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Abstract: TH-PO570

Increase in Fat Mass Has Protective Effect on Bone Mineral Density Loss After Initiation of Dialysis Therapy

Session Information

Category: Bone and Mineral Metabolism

  • 402 Bone and Mineral Metabolism: Clinical


  • Iseri, Ken, Karolinska Institutet, Stockholm, Sweden
  • Qureshi, Abdul Rashid Tony, Karolinska Institutet, Stockholm, Sweden
  • Li, Xin, Karolinska Institutet, Stockholm, Sweden
  • Dai, Lu, Karolinska Institutet, Stockholm, Sweden
  • Heimburger, Olof, Karolinska Institutet, Stockholm, Sweden
  • Barany, Peter F., Karolinska Institutet, Stockholm, Sweden
  • Lindholm, Bengt, Karolinska Institutet, Stockholm, Sweden
  • Stenvinkel, Peter, Karolinska Institutet, Stockholm, Sweden

In contrast to general population, increased fat mass (FM) was reported to have a beneficial effect on mortality risk in dialysis patients. However, the effect of FM on bone status is unclear. We investigated the association between bone loss after initiation of dialysis and changes of fat mass during 1-year of dialysis therapy.


246 patients initiating hemodialysis (HD; n=105) or peritoneal dialysis (PD; n=141) were investigated at initiation of dialysis and after 1 year on dialysis. Measurements included: whole body dual-energy X-ray absorptiometry (DXA) for assessment of bone mineral density (BMD) and body composition; nutritional status by subjective global assessment (SGA) and handgrip strength as percentage of controls (HGS%); and, various biochemical biomarkers including insulin growth factor-1 (IGF-1).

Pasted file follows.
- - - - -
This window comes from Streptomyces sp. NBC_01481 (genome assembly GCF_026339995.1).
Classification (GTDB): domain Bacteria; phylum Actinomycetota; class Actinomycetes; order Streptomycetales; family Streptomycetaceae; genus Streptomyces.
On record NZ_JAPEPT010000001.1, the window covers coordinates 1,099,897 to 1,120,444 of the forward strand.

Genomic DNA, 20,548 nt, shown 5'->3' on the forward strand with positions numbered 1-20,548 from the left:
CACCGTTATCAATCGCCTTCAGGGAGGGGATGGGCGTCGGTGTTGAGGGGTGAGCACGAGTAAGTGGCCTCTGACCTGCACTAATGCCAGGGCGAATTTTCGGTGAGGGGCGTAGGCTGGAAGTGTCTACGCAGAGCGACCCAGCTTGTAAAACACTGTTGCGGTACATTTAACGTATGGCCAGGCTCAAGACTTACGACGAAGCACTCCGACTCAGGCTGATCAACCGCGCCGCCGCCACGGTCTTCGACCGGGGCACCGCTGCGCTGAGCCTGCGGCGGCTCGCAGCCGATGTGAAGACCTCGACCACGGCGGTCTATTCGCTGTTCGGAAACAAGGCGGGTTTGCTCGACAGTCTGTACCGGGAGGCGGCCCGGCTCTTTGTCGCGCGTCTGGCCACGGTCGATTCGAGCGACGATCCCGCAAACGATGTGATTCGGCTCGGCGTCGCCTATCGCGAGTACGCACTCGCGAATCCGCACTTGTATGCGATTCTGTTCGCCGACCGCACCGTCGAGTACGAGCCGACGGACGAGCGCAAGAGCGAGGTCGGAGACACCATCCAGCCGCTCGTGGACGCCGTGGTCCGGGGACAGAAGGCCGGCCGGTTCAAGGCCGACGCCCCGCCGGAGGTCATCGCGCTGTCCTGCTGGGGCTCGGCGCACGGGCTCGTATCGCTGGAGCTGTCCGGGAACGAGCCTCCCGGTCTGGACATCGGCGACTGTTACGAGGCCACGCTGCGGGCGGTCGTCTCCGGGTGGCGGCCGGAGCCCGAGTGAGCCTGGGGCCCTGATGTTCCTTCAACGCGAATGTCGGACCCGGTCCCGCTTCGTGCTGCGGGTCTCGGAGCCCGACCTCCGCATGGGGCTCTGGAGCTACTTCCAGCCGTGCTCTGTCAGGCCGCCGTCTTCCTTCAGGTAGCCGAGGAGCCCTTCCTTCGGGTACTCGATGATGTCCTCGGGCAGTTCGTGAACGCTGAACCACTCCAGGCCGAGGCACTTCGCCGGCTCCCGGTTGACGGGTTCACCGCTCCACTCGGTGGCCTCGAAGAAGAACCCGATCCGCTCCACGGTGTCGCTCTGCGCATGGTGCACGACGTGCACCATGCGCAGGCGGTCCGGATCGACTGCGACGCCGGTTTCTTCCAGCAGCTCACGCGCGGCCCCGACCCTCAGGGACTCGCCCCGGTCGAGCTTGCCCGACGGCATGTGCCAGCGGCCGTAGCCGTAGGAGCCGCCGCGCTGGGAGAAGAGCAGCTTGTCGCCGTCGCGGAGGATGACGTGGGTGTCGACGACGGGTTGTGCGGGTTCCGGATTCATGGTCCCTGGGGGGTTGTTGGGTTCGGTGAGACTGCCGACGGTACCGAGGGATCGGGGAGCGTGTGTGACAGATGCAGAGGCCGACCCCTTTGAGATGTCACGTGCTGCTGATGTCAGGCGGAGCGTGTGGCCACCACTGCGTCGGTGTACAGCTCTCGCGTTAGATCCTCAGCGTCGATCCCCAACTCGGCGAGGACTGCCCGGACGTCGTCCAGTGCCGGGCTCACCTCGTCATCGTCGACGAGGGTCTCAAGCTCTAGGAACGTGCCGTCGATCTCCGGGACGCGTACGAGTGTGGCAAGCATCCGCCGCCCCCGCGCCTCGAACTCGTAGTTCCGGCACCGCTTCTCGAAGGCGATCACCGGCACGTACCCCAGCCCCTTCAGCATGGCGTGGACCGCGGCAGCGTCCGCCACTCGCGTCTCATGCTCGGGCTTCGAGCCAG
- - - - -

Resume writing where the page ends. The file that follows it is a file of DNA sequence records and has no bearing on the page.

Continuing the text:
During 1-year of dialysis therapy, T- and Z-scores decreased significantly compared to baseline (both p<0.05). Whereas there was no statistically significant change in body weight during 1-year dialysis therapy, total FM, trunk FM and peripheral FM increased significantly compared to start of dialysis, while lean body mass (LBM) decreased. In multivariate linear mixed model, changes of total FM, trunk FM, peripheral FM and LBM were positively associated (all p<0.05) with changes of BMD at all sites except head after adjusting for several confounders (sex, age, height, smoking, physical activity, SGA, HGS%, parathyroid hormone and dialysis modality. Furthermore, changes of serum IGF-1 levels were positively associated with changes of total FM, trunk FM and peripheral FM (p<0.05), but not LBM.


An increased fat mass, central as well as peripheral, appears to have a protective effect on bone loss 1 year after initiation of dialysis. We speculate that the observed effect - which might be one contributor to the beneficial effect of FM on mortality risk in dialysis patients - could be partially explained by enhancement of IGF-1.


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